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Pound to US Dollar (GBP/USD) Exchange Rate Drops -0.3% Today after Post-Brexit Customs Union Rejected

Published: 17 May at 4 PM Tags: Pound Sterling, Euro Exchange Rate, Dollar Exchange Rate, Currency Exchange, Euro Crisis, UK, Exchange Rates, Inflation, Pound Dollar Exchange Rate,

Fading Hopes for UK Customs Union Membership Trigger Pound to US Dollar (GBP/USD) Exchange Rate Decline

Today has been relatively quiet in terms of UK economic data, so the Pound to US Dollar (GBP/USD) exchange rate has instead been affected by Brexit news.

Wednesday’s session of Prime Minister’s Questions brought hopes that the UK might be able to remain in the EU customs union after Brexit, based on direct remarks from PM Theresa May.

Since then, however, Mrs May has categorically rejected the UK remaining in the EU customs union:

‘We are not [climbing down]. The United Kingdom will be leaving the customs union, we are leaving the European Union.’

The PM’s firm rejection of continued customs union membership has been a blow to GBP traders, as it once again raises the risks of a less economically stable ‘Hard Brexit’ scenario.

Looking ahead to the coming week, there could be further Pound to US Dollar exchange rate losses on Wednesday when UK inflation rate data comes out.

The rate of price growth in the UK is predicted to accelerate, with higher costs anticipated for April’s month-on-month and year-on-year readings.

Rising inflation could spark concerns that UK consumers will face another wage squeeze, so there is a risk of the Pound to US Dollar exchange rate (GBP/USD) falling on the news.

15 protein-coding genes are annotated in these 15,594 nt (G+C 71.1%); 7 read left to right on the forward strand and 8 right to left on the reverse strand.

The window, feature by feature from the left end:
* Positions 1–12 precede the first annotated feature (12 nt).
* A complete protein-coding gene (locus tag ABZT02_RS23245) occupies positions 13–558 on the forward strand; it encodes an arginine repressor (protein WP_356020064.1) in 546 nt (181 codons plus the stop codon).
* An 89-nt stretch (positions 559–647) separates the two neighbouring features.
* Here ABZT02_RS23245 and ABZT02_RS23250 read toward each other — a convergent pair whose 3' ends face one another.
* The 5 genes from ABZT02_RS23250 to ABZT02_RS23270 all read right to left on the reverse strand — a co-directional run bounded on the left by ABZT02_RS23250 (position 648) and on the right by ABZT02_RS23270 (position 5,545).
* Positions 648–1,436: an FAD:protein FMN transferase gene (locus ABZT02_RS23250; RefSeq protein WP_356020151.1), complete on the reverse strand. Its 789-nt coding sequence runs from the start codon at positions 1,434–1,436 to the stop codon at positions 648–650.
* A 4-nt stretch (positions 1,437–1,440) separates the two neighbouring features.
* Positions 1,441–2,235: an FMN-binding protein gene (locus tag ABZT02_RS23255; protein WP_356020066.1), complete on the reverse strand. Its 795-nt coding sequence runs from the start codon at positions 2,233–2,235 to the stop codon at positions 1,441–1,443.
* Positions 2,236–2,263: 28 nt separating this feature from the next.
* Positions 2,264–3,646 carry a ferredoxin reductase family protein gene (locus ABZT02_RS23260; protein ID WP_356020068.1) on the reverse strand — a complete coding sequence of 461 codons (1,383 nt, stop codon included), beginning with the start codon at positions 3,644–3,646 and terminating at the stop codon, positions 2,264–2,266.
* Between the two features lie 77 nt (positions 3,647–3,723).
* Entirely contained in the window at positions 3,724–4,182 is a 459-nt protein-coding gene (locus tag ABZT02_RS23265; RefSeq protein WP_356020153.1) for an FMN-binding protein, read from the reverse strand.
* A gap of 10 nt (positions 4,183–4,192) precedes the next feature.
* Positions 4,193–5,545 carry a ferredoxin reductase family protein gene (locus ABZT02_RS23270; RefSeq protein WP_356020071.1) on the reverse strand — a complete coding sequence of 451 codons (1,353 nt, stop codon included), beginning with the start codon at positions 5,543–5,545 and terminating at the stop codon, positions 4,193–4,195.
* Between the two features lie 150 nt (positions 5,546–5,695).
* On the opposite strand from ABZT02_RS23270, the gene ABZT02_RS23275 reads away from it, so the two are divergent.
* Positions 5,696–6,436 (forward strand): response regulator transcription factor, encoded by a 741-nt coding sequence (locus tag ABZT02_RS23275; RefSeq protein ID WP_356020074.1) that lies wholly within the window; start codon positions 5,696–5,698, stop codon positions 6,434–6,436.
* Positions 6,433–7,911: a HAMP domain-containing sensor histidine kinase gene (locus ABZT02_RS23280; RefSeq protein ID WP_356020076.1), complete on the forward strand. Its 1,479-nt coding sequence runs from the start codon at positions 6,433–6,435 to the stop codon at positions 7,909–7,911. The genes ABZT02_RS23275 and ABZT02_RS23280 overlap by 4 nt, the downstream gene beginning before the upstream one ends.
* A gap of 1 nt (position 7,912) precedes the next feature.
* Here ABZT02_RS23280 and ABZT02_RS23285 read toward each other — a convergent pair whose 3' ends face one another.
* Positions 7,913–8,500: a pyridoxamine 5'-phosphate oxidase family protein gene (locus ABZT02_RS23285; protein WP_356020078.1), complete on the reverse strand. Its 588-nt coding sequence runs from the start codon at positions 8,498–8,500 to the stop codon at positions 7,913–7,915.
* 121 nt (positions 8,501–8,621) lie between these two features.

US Dollar to Pound Exchange Rate Advances on $100 Crude Oil Forecasts

The US Dollar (USD) has risen in value against the Pound (GBP) today, following highly bullish forecasts for future crude oil prices.

Crude oil costs started rising last week, when US President Donald Trump announced that the US would be pulling out of the Iran nuclear deal.

This had an immediate effect on commodity markets – the price of oil rose sharply over fears that sanctions and Middle Eastern conflicts will reduce the available oil supply.

Since then the cost of the commodity has continued to rise; the latest price has been around $71 per barrel. Higher prices benefit US oil producers and exporters, as they enable more favourable transactions when selling overseas.

Predicting that oil prices could continue to grow, City Index Senior Market Analyst Fiona Cincotta has said:

‘Could oil go higher? If the US can get China to loosen energy ties with Iran, then regardless of increased US shale production, the price could close in on $100.’

There are concerns that higher oil prices could cause problems for US citizens who drive, as higher oil costs also mean that fuel is more expensive.

Apart from a number of Federal Reserve speeches over today and Friday, the US Dollar could next be supported by further growth in the price of crude oil.